Everyone hates the FAFSA college financial aid form. It’s a pain in the neck to fill out, and for middle class families it seems like a big waste of time – they won’t qualify for need-based aid anyway.
As usual, the government is quick to respond to complaints and is working on revising the form. And thanks to the kids in my ten-year-old daughter’s “Learn to Code” class who accidentally hacked into the government’s website, I have an early version of the new, improved, FAFSA form.
Will it help middle class families? Judge for yourself:
1. List sum of your parents’ assets plus the fabricated income they listed on line 7 of their federal tax return.
2. What about parents’ “other money” like what they’ve hidden in shady Cayman Island offshore accounts or under the names of dead relatives? Also include change from sofa, coin jar in laundry room, and that wad of cash they have in the top drawer of their bedroom dresser where every burglar knows to find it.
3. List amount parents stole from their fellow Americans in government handouts, bailouts, or other entitlements.
4. State the current value of your parents’ home using 2014 currency and assuming that home is listed for sale with the most shark-like real estate agent in town, or, what it’s worth on Zillow.
5. What is the combined value of your parents’ life insurance policies?
6. Would either parent be willing to facilitate a situation that might result in a life insurance payout, (and name college as beneficiary)?
7. List which of your parents’ organs or body parts are available to be applied towards college tuition, such as eggs, sperm, blood platelets, kidneys, lungs, whole or partial liver.
8. How much has child earned in allowance, wages, salaries, tips and other compensation?
9. If zero, explain why child was spoiled and coddled and not forced to get a part-time job like parents surely did when they were his or her age.
10. List amount of money child expects to receive from a family inheritance.
11. State whether the source of said inheritance could be encouraged to “move it along.”
12. List amount child expects to receive in scholarship awards.
13. Explain why child was too lazy to apply for scholarship awards, even the easy ones that didn’t require an essay.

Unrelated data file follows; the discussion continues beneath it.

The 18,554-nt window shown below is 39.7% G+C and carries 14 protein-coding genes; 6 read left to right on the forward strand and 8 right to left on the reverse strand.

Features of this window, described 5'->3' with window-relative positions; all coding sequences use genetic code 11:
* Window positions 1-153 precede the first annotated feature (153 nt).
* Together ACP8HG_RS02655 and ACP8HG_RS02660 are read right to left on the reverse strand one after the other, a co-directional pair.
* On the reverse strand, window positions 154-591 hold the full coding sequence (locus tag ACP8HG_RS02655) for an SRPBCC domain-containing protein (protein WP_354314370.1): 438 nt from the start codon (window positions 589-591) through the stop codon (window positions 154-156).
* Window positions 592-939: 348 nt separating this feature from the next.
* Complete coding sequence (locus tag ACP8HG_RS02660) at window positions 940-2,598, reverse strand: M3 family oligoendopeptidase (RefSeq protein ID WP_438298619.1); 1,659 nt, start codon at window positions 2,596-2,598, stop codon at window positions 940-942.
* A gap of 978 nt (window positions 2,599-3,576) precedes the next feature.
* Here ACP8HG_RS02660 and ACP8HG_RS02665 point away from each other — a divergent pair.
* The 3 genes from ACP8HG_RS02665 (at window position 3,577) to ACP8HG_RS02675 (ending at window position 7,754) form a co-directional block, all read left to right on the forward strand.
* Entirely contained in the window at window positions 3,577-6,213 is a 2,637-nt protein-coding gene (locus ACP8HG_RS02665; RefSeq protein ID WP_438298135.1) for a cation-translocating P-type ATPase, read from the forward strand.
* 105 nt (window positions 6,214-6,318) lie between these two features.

14. Find the exaggerated amount parents took in personal deductions on Schedule A, line 29 of federal tax return. Ignore this number.
15. List amount of family’s medical and dental expenses. Exclude the following: insurance co-pays maintenance prescriptions, cosmetic procedures, birth control, performance-enhancing drugs, birth control, treatment of sports-related injuries for parents who participated in sports they’re obviously much too old to play, experimental life-saving cancer drugs, birth control, everything else.
16. Total parents’ cost-of-living expenses including mortgage, utilities, home insurance, and property taxes. Subtract same amount.
17. Explain why parents decided to live in such a ridiculously expensive area, placing their own personal happiness above their children’s future hopes and dreams.
EXPENSES WE CONSIDER ASSETS AND WILL COUNT AS INCOME:
18. List amount squandered on things parents could easily do for themselves including gardening, pool cleaning, housekeeping, landscaping, plumbing, and painting. Also include expenses related to parents’ “personal team” such as publicists, agents, managers, social media consultants, pilates instructors, and life coaches.
19. List number of times per week parents purchased froo froo drinks at Starbucks when they could have made coffee at home.
20. How much tuition money did parents guzzle away on craft beers, aged scotch, and over-priced wine?
21. List absurd amount parents wasted on groceries/food or other things that bring them joy. Please multiply number amount by 10.
22. How much did parents spend bidding on silent auction school fundraisers? If parents bid on items they also donated, please multiply number by 10.
23. List amount parents wasted on expensive sports clinics, travel or tournament teams, private pitching lessons or sports camps, all because of unrealistic expectations about illusive scholarship money, and a hope that child will realize parents’ own unfulfilled dreams.
SPENDING PRACTICES – MULTIPLE CHOICE:
24) You get a surprise refund check in the mail for $100. Would you:
a) Take family to the Olive Garden
b) Spring for a round of smoothies at the club
c) Pay power bill, get lights turned back on
25) Your child needs a pair of riding boots. Would you:
a) Borrow a pair from a close relative
b) Buy a new pair at your Paddock
c) What on earth is a Paddock?
26) Your child needs a pair of gym shoes. Would you:
a) Borrow a pair from any relative
b) Buy a pair at Payless, Big Lots or Kohls
c) Wait, are those actual stores in America?
27. List any special circumstances or expenses that will help colleges understand why parents failed to save for child’s education. Note that your excuses won’t matter, but we enjoy a good laugh.